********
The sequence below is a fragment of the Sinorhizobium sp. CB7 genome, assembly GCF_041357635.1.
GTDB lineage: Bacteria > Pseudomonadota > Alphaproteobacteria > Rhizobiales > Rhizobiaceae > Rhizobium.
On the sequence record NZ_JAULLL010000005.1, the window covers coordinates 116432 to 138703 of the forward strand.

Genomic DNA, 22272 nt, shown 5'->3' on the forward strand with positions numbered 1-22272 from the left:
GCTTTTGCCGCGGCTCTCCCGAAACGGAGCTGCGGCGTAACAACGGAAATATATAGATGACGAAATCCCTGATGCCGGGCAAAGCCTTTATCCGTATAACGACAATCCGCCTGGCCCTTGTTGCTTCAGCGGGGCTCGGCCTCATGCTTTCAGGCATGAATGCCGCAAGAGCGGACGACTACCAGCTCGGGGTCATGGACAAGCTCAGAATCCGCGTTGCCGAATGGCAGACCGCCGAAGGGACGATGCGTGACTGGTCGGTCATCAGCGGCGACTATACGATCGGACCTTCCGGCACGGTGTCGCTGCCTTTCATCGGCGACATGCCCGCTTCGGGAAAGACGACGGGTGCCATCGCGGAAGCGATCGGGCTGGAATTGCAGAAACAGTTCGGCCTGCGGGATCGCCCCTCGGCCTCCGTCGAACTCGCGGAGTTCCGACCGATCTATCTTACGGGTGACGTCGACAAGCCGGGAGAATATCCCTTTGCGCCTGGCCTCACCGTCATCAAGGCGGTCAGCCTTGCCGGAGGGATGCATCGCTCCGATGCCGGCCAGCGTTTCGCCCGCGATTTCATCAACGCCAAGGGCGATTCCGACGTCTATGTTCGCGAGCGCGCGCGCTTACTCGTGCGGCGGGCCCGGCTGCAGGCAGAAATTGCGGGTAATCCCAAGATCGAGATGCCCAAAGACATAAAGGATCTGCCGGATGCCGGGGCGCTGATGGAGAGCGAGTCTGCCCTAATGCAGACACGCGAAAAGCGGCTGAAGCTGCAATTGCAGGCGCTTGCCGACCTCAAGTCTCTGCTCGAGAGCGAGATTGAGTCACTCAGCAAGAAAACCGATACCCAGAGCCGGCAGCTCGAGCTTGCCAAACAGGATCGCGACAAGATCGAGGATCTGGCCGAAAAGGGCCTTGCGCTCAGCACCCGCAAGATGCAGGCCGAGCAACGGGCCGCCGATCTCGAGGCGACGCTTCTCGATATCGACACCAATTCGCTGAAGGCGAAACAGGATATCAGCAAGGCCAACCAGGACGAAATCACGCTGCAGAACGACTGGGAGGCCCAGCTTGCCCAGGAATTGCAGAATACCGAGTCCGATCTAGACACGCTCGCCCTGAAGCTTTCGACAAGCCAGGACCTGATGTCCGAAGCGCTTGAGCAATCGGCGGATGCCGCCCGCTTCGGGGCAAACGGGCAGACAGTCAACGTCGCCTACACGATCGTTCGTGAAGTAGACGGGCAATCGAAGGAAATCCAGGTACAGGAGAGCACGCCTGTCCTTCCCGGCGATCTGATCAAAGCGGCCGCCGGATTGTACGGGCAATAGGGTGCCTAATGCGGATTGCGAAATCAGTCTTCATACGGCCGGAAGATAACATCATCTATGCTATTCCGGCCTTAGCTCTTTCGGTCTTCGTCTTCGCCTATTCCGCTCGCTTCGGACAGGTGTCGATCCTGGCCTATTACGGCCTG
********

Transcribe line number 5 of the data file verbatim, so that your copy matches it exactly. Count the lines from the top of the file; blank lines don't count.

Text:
GCTTTTGCCGCGGCTCTCCCGAAACGGAGCTGCGGCGTAACAACGGAAATATATAGATGACGAAATCCCTGATGCCGGGCAAAGCCTTTATCCGTATAACGACAATCCGCCTGGCCCTTGTTGCTTCAGCGGGGCTCGGCCTCATGCTTTCAGGCATGAATGCCGCAAGAGCGGACGACTACCAGCTCGGGGTCATGGACAAGCTCAGAATCCGCGTTGCCGAATGGCAGACCGCCGAAGGGACGATGCGTGACTGGTCGGTCATCAGCGGCGACTATACGATCGGACCTTCCGGCACGGTGTCGCTGCCTTTCATCGGCGACATGCCCGCTTCGGGAAAGACGACGGGTGCCATCGCGGAAGCGATCGGGCTGGAATTGCAGAAACAGTTCGGCCTGCGGGATCGCCCCTCGGCCTCCGTCGAACTCGCGGAGTTCCGACCGATCTATCTTACGGGTGACGTCGACAAGCCGGGAGAATATCCCTTTGCGCCTGGCCTCACCGTCATCAAGGCGGTCAGCCTTGCCGGAGGGATGCATCGCTCCGATGCCGGCCAGCGTTTCGCCCGCGATTTCATCAACGCCAAGGGCGATTCCGACGTCTATGTTCGCGAGCGCGCGCGCTTACTCGTGCGGCGGGCCCGGCTGCAGGCAGAAATTGCGGGTAATCCCAAGATCGAGATGCCCAAAGACATAAAGGATCTGCCGGATGCCGGGGCGCTGATGGAGAGCGAGTCTGCCCTAATGCAGACACGCGAAAAGCGGCTGAAGCTGCAATTGCAGGCGCTTGCCGACCTCAAGTCTCTGCTCGAGAGCGAGATTGAGTCACTCAGCAAGAAAACCGATACCCAGAGCCGGCAGCTCGAGCTTGCCAAACAGGATCGCGACAAGATCGAGGATCTGGCCGAAAAGGGCCTTGCGCTCAGCACCCGCAAGATGCAGGCCGAGCAACGGGCCGCCGATCTCGAGGCGACGCTTCTCGATATCGACACCAATTCGCTGAAGGCGAAACAGGATATCAGCAAGGCCAACCAGGACGAAATCACGCTGCAGAACGACTGGGAGGCCCAGCTTGCCCAGGAATTGCAGAATACCGAGTCCGATCTAGACACGCTCGCCCTGAAGCTTTCGACAAGCCAGGACCTGATGTCCGAAGCGCTTGAGCAATCGGCGGATGCCGCCCGCTTCGGGGCAAACGGGCAGACAGTCAACGTCGCCTACACGATCGTTCGTGAAGTAGACGGGCAATCGAAGGAAATCCAGGTACAGGAGAGCACGCCTGTCCTTCCCGGCGATCTGATCAAAGCGGCCGCCGGATTGTACGGGCAATAGGGTGCCTAATGCGGATTGCGAAATCAGTCTTCATACGGCCGGAAGATAACATCATCTATGCTATTCCGGCCTTAGCTCTTTCGGTCTTCGTCTTCGCCTATTCCGCTCGCTTCGGACAGGTGTCGATCCTGGCCTATTACGGCCTG